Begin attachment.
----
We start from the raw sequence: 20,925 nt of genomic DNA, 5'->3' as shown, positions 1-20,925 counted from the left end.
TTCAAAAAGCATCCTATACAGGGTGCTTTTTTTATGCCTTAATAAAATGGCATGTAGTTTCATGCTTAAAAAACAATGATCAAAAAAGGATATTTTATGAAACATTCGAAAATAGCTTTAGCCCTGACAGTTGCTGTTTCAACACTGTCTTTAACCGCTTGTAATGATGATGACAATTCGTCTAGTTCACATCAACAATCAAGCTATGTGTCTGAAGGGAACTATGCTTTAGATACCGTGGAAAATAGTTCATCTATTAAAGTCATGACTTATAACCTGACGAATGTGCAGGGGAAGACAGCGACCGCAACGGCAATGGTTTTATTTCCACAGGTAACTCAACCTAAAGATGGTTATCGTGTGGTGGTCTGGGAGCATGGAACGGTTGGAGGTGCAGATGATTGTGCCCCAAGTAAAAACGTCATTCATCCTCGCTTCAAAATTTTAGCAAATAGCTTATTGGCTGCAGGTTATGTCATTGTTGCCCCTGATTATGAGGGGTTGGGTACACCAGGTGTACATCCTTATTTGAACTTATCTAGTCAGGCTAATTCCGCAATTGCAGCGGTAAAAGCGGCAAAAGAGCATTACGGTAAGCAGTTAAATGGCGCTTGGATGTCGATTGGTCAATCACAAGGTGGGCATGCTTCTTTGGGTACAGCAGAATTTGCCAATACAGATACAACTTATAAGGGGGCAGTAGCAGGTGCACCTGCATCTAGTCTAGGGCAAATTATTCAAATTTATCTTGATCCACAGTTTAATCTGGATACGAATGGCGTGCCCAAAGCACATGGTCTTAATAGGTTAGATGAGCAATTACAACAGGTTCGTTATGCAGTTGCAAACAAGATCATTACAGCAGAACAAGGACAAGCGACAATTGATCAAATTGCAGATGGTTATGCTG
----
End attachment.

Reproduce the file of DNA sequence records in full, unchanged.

We start from the raw sequence: 20,925 nt of genomic DNA, 5'->3' as shown, positions 1-20,925 counted from the left end.
TTCAAAAAGCATCCTATACAGGGTGCTTTTTTTATGCCTTAATAAAATGGCATGTAGTTTCATGCTTAAAAAACAATGATCAAAAAAGGATATTTTATGAAACATTCGAAAATAGCTTTAGCCCTGACAGTTGCTGTTTCAACACTGTCTTTAACCGCTTGTAATGATGATGACAATTCGTCTAGTTCACATCAACAATCAAGCTATGTGTCTGAAGGGAACTATGCTTTAGATACCGTGGAAAATAGTTCATCTATTAAAGTCATGACTTATAACCTGACGAATGTGCAGGGGAAGACAGCGACCGCAACGGCAATGGTTTTATTTCCACAGGTAACTCAACCTAAAGATGGTTATCGTGTGGTGGTCTGGGAGCATGGAACGGTTGGAGGTGCAGATGATTGTGCCCCAAGTAAAAACGTCATTCATCCTCGCTTCAAAATTTTAGCAAATAGCTTATTGGCTGCAGGTTATGTCATTGTTGCCCCTGATTATGAGGGGTTGGGTACACCAGGTGTACATCCTTATTTGAACTTATCTAGTCAGGCTAATTCCGCAATTGCAGCGGTAAAAGCGGCAAAAGAGCATTACGGTAAGCAGTTAAATGGCGCTTGGATGTCGATTGGTCAATCACAAGGTGGGCATGCTTCTTTGGGTACAGCAGAATTTGCCAATACAGATACAACTTATAAGGGGGCAGTAGCAGGTGCACCTGCATCTAGTCTAGGGCAAATTATTCAAATTTATCTTGATCCACAGTTTAATCTGGATACGAATGGCGTGCCCAAAGCACATGGTCTTAATAGGTTAGATGAGCAATTACAACAGGTTCGTTATGCAGTTGCAAACAAGATCATTACAGCAGAACAAGGACAAGCGACAATTGATCAAATTGCAGATGGTTATGCTG